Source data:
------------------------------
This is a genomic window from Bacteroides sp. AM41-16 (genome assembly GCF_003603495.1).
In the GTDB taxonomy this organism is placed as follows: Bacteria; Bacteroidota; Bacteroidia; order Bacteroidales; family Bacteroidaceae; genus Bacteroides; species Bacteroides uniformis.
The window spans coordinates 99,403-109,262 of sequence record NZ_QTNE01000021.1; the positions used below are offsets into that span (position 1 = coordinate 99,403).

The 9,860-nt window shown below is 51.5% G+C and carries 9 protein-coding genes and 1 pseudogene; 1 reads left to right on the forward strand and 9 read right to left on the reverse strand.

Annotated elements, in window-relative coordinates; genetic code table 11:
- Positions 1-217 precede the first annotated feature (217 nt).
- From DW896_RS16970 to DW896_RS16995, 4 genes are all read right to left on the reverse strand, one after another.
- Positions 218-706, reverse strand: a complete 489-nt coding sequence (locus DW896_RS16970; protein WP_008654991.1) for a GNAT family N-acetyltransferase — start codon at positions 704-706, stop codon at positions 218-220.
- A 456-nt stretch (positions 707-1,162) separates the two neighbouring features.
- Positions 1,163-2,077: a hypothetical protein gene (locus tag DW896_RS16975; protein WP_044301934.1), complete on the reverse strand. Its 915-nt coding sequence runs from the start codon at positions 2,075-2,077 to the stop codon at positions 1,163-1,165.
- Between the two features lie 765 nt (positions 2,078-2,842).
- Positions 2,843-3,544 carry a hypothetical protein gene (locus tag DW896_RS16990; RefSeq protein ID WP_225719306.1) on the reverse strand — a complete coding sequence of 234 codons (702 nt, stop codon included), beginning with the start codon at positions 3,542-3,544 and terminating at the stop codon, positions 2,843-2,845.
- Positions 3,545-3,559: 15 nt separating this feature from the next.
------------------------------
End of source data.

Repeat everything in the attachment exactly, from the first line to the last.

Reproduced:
This is a genomic window from Bacteroides sp. AM41-16 (genome assembly GCF_003603495.1).
In the GTDB taxonomy this organism is placed as follows: Bacteria; Bacteroidota; Bacteroidia; order Bacteroidales; family Bacteroidaceae; genus Bacteroides; species Bacteroides uniformis.
The window spans coordinates 99,403-109,262 of sequence record NZ_QTNE01000021.1; the positions used below are offsets into that span (position 1 = coordinate 99,403).

The 9,860-nt window shown below is 51.5% G+C and carries 9 protein-coding genes and 1 pseudogene; 1 reads left to right on the forward strand and 9 read right to left on the reverse strand.

Annotated elements, in window-relative coordinates; genetic code table 11:
- Positions 1-217 precede the first annotated feature (217 nt).
- From DW896_RS16970 to DW896_RS16995, 4 genes are all read right to left on the reverse strand, one after another.
- Positions 218-706, reverse strand: a complete 489-nt coding sequence (locus DW896_RS16970; protein WP_008654991.1) for a GNAT family N-acetyltransferase — start codon at positions 704-706, stop codon at positions 218-220.
- A 456-nt stretch (positions 707-1,162) separates the two neighbouring features.
- Positions 1,163-2,077: a hypothetical protein gene (locus tag DW896_RS16975; protein WP_044301934.1), complete on the reverse strand. Its 915-nt coding sequence runs from the start codon at positions 2,075-2,077 to the stop codon at positions 1,163-1,165.
- Between the two features lie 765 nt (positions 2,078-2,842).
- Positions 2,843-3,544 carry a hypothetical protein gene (locus tag DW896_RS16990; RefSeq protein ID WP_225719306.1) on the reverse strand — a complete coding sequence of 234 codons (702 nt, stop codon included), beginning with the start codon at positions 3,542-3,544 and terminating at the stop codon, positions 2,843-2,845.
- Positions 3,545-3,559: 15 nt separating this feature from the next.